When the Nasdaq wants to promote itself, you might think it would take out an advertisement in The Wall Street Journal. But recently, the exchange took a new approach. It reached out to the audience on Snapchat. In a series of short videos knitted together into stories, the Nasdaq explained an IPO, showed a new public company signing its first share certificate, and chatted with the person in charge of its corporate sustainability work (the green activities that help to reduce the effects of climate change.)
It didn’t post on Snapchat directly. Instead, Nasdaq turned to Virginia Salas Kastilio, a professional Snapchatter who goes by the username Ginicanbreathe. Kastilio usually broadcasts her travels, her performance art and her positive content, but for Nasdaq she acted as the firm’s video presenter. She interviewed people she met at the exchange and explained to her audience what was happening inside its New York offices.
For Nasdaq, hiring an influencer was the best solution to the problem of reaching an audience on a platform that few companies know how to use. “Market-leading businesses recognise there is a huge reach and potential within Snapchat,” says Kastilio, “but due to the closed nature of the platform, everyone is at a loss at what to do.” She says she has yet to find a company that doesn’t want to have a conversation with her about the site.
That’s leaving room for influencers who have built and engaged audiences on the platform to act as corporate guides. Kastilio started her career in sales and marketing for Apple, where she quickly rose to the highest sales position the company has. She then moved to Oracle, and much of the work she does now for her clients is derived from the training she received from those brands.
When companies are looking for a way to use live video and video content, she creates marketing strategies for them. And as an influencer, she pushes an audience to their accounts and creates high quality Snapchat content for them.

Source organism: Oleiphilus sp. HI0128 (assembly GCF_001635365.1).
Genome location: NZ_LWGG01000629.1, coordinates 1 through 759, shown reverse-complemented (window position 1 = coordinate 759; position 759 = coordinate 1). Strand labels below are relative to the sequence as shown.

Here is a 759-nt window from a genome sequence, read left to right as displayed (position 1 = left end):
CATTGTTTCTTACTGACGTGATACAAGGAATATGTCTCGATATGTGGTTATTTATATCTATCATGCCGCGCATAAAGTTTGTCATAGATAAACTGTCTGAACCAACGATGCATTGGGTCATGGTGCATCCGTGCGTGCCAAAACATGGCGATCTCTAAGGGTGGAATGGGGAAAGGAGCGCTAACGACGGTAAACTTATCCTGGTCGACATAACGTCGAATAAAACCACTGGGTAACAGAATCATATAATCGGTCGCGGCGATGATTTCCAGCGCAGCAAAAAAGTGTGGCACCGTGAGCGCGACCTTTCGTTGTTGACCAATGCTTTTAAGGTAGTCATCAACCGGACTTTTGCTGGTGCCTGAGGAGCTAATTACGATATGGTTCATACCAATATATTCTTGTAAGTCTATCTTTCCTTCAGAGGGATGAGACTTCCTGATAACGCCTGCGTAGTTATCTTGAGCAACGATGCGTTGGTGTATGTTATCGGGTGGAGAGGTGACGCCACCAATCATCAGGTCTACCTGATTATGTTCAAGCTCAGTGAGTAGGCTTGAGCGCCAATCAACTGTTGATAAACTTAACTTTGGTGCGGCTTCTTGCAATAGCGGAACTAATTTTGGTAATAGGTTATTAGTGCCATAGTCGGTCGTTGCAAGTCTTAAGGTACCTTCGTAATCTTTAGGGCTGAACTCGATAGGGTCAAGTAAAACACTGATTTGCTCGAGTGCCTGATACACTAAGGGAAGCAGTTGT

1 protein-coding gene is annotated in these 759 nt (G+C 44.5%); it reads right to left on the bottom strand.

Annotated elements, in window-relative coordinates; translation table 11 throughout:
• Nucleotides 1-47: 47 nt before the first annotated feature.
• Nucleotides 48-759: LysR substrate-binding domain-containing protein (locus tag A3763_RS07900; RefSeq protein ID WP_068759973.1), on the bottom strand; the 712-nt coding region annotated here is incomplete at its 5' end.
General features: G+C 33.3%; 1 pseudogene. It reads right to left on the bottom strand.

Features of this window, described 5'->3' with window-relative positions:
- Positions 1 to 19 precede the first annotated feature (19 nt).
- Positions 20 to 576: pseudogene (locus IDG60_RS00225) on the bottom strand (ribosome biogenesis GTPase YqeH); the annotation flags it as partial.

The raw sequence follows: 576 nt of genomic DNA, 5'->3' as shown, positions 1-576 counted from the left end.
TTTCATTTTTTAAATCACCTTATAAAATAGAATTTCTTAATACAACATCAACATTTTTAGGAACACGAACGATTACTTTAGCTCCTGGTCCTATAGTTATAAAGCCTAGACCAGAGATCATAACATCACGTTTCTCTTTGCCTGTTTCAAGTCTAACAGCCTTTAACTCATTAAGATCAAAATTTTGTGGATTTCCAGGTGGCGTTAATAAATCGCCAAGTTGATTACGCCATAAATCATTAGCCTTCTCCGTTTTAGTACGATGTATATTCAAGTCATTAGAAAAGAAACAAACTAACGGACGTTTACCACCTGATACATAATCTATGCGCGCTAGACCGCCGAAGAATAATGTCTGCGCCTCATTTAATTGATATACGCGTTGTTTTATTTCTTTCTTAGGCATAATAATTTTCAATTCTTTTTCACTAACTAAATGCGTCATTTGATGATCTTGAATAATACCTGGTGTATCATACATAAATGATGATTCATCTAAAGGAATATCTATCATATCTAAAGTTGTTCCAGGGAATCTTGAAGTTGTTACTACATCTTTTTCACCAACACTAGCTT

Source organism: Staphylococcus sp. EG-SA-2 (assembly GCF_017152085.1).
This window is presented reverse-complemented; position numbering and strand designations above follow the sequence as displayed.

The work flows in through the connections she has been able to build on social media; they give her referrals and introductions. And it can be pretty lucrative. Professional Snapchatters like Kastilio can typically earn around $2,800 for a single Snapchat story, and $18,000 for a three-month order of weekly stories. Companies pay those sums because the alternative is try to figure the platform out for themselves, a process that is neither quick nor simple.
“To build your Snapchat you go to your already existing community and incentivize them to join your Snapchat, give them content they otherwise do not have access to on any of your other platforms or make it complementary to your existing content,” says Kastilio. “When you want to further build and extend your network, you dive into the spaces that are also in alignment with your message and market to those communities.”
That complexity also opens a couple of opportunities. If businesses are paying $18,000 for three months of marketing, then they can also save $18,000 by making the effort to figure out how to use Snapchat themselves. And if digital nomads like Kastilio can make a living on live video while traveling the world and having fun, then everyone has an incentive to learn Snapchat and build their audience.